Costolo, whose departure was announced after the markets closed Thursday, will be replaced in the short term by Chairman Jack Dorsey, a Twitter co-founder who also serves as CEO of payment company Square.
Twitter said on Thursday that it will consider candidates both from within and outside of the company for the permanent CEO role. Costolo won't receive any severance pay as he steps down.
Shares of the company took off on the news in after-hours trading, heading as high as $39.29 from the closing price of $35.83. In premarket trading on Friday, shares were up 2.65% to $36.78.
Twitter reaffirmed its second-quarter guidance, including revenue of between $470 million and $485 million and EBITDA of between $97 million and $102 million.
As CEO, Costolo's approval rating among Twitter employees had been slipping, down to 87% this year from 94% in 2014, according to a survey conducted by workplace research Web site Glassdoor. That rating was still above the average of 69% for CEOs, Glassdoor said.
While there were no solid predictions, analysts acknowledged the company is at a crossroads. Some suggested that a new chief executive might offer the opportunity to take the company in a new direction, while others wondered whether Costolo's departure would clear the way for Twitter's acquisition.
Here's what a few had to say:
JPM Securities analyst Ronald V. Josey (Outperform, $48 PT)
"While we were somewhat surprised to see CEO Costolo step down this soon given recent product launches and a faster product release cycle, we also believe this action could accelerate Twitter's overall transformation. While few details were released on what the company is looking for in a CEO, management suggested it would prefer a current user of Twitter, though we expect the company to cast a wider net for a product-focused CEO as the service is made easier to use. While the company reiterated 2Q15 revenue and EBITDA guidance, 2Q Monthly Active User growth continues to be pressured as any benefits from recent product improvements have not materialized into new users. We acknowledge the stock is likely to remain choppy in the short term given management transition, 2Q MAU weakness, and increased uncertainty overall. But we also believe Twitter's larger opportunity and strategic value is intact."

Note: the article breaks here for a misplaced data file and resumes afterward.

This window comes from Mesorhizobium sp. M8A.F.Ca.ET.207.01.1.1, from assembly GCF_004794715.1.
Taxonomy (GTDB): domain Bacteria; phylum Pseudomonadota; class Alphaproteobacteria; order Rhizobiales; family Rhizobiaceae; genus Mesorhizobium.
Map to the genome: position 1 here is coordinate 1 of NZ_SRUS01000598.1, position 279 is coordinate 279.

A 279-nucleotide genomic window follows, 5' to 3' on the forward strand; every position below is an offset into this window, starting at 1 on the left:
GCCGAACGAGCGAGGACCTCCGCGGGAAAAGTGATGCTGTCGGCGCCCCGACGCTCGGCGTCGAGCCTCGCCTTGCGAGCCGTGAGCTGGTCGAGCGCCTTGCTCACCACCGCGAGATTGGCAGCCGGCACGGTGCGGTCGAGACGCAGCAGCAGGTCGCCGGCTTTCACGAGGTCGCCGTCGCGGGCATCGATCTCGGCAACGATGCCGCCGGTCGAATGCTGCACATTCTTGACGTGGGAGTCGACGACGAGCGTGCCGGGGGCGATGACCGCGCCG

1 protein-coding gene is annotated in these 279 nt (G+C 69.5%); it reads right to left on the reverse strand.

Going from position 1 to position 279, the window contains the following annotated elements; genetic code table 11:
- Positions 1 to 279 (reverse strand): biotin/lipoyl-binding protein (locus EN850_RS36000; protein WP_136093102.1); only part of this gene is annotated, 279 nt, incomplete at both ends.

Jefferies analyst Brian Pitz (Buy, $60 PT)
"Twitter reaffirms Q2 guidance, but with no replacement CEO waiting in the wings, could this be a setup for a "strategic investor or buyer" to step in? The company reaffirmed Q2 guidance of revenue from $470 - $485MM and EBITDA from $97 - $102MM. Prospective buyers have been interested in purchasing Twitter in the past, and during the interim search period we believe the opportunity for acquisition is heightened (and would likely require a valuation of $30B+). Costolo "began talks with the board at the end of last year" about stepping down, and the lack of a CEO successor signals to us the potential for acquisition."
Deutsche Bank analyst Greg Poole (Buy, $60 PT)
"While most investors were eager to see CEO Dick Costolo step aside, we think he deserves much credit for scaling the business from $3B in value to over $25B over his six-year tenure, a feat few others in consumer internet can match. Further, the CEO dislocation coupled with no super-voting share structure, a board somewhat on the defensive, lots of potential asset value, and the current environment of cheap money - leads us to think M+A from a strategic just became slightly more possible (but we aren't playing for that outcome). At 7.5x 2016 revenue (vs. 10x for FB) and lots of potential catalysts, we view the risk/reward as favorable."
Pacific Crest Securities analyst Evan Wilson (Overweight, $52 PT)
"Clearly, Twitter's future success will depend on who it hires, but Twitter's profile is high enough to have a good chance to upgrade the CEO. We are cautiously optimistic that executive turnover could slow and execution of monetization could improve. We are still not confident that Twitter can return to significant user growth (that is as much an industry issue as a Twitter issue), but continue to recommend TWTR due to obvious near-term monetization opportunities like app installs, retargeting, video and logged-out users."
JPMorgan analyst Doug Anmuth (Overweight, no target pricegiven)
"We believe the transition will be positive over time as it could lead to bigger product changes on the platform. Twitter also indicated that it is fully committed to maximizing shareholder value and believes it can do that as an independent company, but that the Board would pursue its fiduciary duty and evaluate any options. Twitter reaffirmed its 2Q financial guidance, but also reiterated its comments from the 1Q call and our TMT conference in May that the benefits that drove MAUs higher in 1Q (15M net adds) are not extending into 2Q. Accordingly, we believe our current estimate for 2Q net adds of 7M could be optimistic. Near-term performance is likely to remain uninspiring-even with potential for 50%+ revenue growth over the next few quarters-as Twitter tackles both product/user and monetization challenges, and likely would not make any big platform/product decisions before bringing in a new CEO."